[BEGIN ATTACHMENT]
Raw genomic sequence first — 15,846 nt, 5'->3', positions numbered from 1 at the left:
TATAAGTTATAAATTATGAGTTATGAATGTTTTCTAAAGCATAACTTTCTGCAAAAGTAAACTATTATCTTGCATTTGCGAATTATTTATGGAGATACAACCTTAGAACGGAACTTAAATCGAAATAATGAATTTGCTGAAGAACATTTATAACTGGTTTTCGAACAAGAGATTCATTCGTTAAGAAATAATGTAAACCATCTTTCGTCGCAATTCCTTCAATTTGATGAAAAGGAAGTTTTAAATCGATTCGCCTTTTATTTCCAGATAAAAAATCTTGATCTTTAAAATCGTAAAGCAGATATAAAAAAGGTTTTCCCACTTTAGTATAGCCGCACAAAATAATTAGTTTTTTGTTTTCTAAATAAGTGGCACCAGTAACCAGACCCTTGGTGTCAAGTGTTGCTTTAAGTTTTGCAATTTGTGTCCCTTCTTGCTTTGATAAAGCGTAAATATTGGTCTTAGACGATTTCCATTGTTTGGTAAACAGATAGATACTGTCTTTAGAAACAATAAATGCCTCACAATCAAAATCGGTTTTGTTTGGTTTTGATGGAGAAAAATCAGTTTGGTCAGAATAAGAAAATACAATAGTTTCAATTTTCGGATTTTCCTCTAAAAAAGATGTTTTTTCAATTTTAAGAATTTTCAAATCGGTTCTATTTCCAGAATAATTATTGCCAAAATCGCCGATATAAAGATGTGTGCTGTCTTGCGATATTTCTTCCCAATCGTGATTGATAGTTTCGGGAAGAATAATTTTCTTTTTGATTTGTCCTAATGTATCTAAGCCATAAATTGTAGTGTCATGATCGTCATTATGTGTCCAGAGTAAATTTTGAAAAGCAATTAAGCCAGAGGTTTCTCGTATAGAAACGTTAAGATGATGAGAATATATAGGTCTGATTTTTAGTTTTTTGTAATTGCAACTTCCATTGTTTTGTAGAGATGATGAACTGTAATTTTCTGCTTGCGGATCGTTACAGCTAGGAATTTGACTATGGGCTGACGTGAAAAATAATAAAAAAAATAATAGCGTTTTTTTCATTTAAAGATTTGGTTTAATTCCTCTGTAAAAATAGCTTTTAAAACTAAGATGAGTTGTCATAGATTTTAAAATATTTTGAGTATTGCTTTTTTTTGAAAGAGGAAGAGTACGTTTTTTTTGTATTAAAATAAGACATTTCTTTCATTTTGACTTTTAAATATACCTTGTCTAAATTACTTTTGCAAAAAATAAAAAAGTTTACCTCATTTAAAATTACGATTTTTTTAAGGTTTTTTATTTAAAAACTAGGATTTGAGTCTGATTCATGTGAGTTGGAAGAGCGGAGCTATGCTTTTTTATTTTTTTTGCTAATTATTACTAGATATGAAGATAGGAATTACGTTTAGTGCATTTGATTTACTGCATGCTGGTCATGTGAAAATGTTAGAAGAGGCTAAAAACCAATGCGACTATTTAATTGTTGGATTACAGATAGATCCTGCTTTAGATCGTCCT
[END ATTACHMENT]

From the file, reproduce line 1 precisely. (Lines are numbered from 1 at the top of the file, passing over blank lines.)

Raw genomic sequence first — 15,846 nt, 5'->3', positions numbered from 1 at the left: